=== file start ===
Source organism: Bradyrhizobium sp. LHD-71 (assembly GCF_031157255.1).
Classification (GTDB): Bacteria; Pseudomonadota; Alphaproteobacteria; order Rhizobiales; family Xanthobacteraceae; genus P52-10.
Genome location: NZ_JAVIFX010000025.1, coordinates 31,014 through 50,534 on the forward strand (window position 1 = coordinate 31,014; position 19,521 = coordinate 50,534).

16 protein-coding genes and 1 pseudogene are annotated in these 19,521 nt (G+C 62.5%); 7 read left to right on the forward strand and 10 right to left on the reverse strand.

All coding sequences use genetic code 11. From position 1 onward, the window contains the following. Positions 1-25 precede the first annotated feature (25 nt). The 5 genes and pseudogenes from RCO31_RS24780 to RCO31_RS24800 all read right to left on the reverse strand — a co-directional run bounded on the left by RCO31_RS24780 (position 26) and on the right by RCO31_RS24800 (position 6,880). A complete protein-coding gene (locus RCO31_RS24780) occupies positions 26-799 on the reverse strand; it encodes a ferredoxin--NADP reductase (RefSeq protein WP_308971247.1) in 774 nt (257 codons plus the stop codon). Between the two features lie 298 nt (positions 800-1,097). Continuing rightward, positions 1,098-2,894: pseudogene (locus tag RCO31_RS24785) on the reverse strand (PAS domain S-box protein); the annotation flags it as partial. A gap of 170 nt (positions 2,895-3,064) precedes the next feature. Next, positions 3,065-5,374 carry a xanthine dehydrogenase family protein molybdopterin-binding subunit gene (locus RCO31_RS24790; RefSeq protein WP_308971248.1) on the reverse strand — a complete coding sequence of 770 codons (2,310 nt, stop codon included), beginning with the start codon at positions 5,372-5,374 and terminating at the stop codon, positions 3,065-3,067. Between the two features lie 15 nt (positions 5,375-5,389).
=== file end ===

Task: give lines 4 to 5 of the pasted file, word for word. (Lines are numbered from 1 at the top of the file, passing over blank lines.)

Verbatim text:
16 protein-coding genes and 1 pseudogene are annotated in these 19,521 nt (G+C 62.5%); 7 read left to right on the forward strand and 10 right to left on the reverse strand.

All coding sequences use genetic code 11. From position 1 onward, the window contains the following. Positions 1-25 precede the first annotated feature (25 nt). The 5 genes and pseudogenes from RCO31_RS24780 to RCO31_RS24800 all read right to left on the reverse strand — a co-directional run bounded on the left by RCO31_RS24780 (position 26) and on the right by RCO31_RS24800 (position 6,880). A complete protein-coding gene (locus RCO31_RS24780) occupies positions 26-799 on the reverse strand; it encodes a ferredoxin--NADP reductase (RefSeq protein WP_308971247.1) in 774 nt (257 codons plus the stop codon). Between the two features lie 298 nt (positions 800-1,097). Continuing rightward, positions 1,098-2,894: pseudogene (locus tag RCO31_RS24785) on the reverse strand (PAS domain S-box protein); the annotation flags it as partial. A gap of 170 nt (positions 2,895-3,064) precedes the next feature. Next, positions 3,065-5,374 carry a xanthine dehydrogenase family protein molybdopterin-binding subunit gene (locus RCO31_RS24790; RefSeq protein WP_308971248.1) on the reverse strand — a complete coding sequence of 770 codons (2,310 nt, stop codon included), beginning with the start codon at positions 5,372-5,374 and terminating at the stop codon, positions 3,065-3,067. Between the two features lie 15 nt (positions 5,375-5,389).